Fretting frackers restrain economic opportunities
By Christopher Swann
The author is a Reuters Breakingviews columnist. The opinions expressed are his own.
Critics of hydraulic fracturing contend its hazards have been downplayed and the benefits exaggerated. A new U.S. report suggests just the opposite. Yet until safety concerns are tackled, as with a proposed cleanup fund in New York, the potential of this energy source won’t be fully realized.
Shale gas producers using the fracking process in just a few years have made nearly as many enemies as it took oil companies generations to acquire. This was almost inevitable given the nature of the drilling. While much oil exploration now takes place miles off coastlines far from public view, frackers have intruded on populated land regions.
Other vested interests have been challenged, too. Discovered reserves have sent gas prices tumbling, making greener solar and wind energy less economically viable by comparison. It’s no wonder some detractors have been tempted to overstate the risks.
The latest report from a panel of experts assembled by the Department of Energy lays out a sensible strategy for mitigating genuine environmental worries and allaying public fears. While the threat that fracking itself could contaminate ground water is “remote,” more care needs to be taken disposing of fluids used in the process.
Measuring water quality before drilling, as recommended by the agency’s publication, might prevent fracking from being blamed for pre-existing problems. And proposals unveiled in the Empire State this week to force gas drillers to contribute to an accident cleanup fund, as oil drillers do, might also help win over a nervous citizenry.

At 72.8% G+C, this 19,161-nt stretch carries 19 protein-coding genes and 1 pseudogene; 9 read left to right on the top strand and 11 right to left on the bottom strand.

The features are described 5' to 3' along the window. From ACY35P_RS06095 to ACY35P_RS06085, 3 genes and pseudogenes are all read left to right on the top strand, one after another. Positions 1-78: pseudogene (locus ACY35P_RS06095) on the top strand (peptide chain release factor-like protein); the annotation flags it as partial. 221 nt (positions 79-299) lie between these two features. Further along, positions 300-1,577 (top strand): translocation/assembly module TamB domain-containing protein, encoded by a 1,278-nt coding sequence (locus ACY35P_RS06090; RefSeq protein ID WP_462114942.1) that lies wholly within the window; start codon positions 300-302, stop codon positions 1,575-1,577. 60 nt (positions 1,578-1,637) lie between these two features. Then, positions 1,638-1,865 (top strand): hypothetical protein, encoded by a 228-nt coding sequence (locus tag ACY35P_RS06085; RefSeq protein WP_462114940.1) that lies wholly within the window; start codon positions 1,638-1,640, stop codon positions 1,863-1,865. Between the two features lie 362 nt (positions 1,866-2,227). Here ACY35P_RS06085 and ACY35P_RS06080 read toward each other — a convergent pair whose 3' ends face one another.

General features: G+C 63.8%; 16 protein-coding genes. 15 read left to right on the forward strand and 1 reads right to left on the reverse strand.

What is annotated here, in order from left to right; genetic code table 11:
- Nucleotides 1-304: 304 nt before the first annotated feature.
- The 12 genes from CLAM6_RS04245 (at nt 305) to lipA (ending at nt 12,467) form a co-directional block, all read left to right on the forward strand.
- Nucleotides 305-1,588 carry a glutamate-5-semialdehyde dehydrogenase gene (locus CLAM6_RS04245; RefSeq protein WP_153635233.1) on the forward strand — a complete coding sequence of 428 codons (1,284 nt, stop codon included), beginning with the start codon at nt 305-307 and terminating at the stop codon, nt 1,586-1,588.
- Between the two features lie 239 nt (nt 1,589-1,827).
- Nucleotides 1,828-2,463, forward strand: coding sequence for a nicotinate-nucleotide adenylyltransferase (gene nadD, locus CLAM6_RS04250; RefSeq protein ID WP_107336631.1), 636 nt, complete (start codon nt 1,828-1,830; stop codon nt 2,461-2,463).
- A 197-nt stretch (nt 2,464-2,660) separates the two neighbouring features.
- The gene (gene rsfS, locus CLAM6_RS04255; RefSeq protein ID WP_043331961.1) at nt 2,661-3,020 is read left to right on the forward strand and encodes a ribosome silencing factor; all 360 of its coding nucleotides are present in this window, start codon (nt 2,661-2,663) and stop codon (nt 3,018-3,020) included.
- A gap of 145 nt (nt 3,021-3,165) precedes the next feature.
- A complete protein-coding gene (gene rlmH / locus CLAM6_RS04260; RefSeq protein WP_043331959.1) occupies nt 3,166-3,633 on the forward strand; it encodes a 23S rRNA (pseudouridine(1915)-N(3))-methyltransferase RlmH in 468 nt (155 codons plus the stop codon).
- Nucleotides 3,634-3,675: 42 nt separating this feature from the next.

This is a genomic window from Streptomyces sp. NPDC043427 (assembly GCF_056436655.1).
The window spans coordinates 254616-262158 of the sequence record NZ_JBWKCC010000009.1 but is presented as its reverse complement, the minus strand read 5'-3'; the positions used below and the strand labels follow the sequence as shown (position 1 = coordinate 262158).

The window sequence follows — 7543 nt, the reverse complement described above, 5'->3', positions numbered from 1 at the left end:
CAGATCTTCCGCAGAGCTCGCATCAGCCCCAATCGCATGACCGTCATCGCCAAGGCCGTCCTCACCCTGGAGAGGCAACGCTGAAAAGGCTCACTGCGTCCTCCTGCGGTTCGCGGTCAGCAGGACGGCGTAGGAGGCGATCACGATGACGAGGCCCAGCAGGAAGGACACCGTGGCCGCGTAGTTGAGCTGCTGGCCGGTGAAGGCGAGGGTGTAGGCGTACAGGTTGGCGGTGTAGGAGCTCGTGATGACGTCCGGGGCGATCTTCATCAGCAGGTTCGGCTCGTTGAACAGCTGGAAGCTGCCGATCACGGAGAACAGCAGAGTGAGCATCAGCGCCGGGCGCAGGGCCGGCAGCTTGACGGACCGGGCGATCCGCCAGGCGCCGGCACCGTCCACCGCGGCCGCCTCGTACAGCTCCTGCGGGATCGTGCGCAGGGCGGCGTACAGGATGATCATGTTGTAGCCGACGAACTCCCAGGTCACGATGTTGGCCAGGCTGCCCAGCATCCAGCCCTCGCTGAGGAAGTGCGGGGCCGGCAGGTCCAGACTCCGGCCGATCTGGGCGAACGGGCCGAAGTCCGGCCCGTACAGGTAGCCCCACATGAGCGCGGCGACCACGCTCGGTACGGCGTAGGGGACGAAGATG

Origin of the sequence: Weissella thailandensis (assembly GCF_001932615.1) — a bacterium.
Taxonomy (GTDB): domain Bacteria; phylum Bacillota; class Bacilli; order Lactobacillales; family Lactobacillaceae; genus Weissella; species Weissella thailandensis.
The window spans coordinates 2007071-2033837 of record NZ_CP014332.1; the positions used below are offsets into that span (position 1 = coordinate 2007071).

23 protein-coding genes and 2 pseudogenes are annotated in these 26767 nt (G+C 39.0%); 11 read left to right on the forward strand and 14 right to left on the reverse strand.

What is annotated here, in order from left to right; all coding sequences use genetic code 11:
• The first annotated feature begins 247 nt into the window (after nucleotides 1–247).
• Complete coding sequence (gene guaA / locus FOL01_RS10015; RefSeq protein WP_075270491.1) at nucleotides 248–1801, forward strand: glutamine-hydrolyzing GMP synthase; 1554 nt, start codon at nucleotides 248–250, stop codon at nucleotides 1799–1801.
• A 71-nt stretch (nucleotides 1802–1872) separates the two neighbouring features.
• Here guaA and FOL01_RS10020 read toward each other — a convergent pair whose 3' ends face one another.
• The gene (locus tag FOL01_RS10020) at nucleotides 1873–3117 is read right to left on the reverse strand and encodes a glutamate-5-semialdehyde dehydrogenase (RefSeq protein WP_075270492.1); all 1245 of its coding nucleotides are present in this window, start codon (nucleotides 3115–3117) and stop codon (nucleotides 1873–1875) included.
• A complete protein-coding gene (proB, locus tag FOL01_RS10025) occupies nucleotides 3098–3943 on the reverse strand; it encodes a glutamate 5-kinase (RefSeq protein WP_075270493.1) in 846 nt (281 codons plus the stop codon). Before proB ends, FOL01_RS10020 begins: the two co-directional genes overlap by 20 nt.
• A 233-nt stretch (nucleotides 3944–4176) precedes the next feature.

Not nearly enough has been done along these lines to set the risks against the vast potential gains. Already fracking has created some 200,000 jobs, according to the DOE’s estimate, which seems conservative according to some industry experts. It also has helped to lower electricity prices and the nation’s trade balance.
An average Pennsylvania well generates about $4 million in economic gains, against typical environmental costs of $14,000, the Manhattan Institute for Policy Research found. The same report suggested lifting a drilling ban in New York could yield $1.4 billion a year in tax revenue.
The temptation of such lucre in hardened economic times should not blind policymakers to genuine dangers from fracking. But with proper oversight, these threats nevertheless look manageable.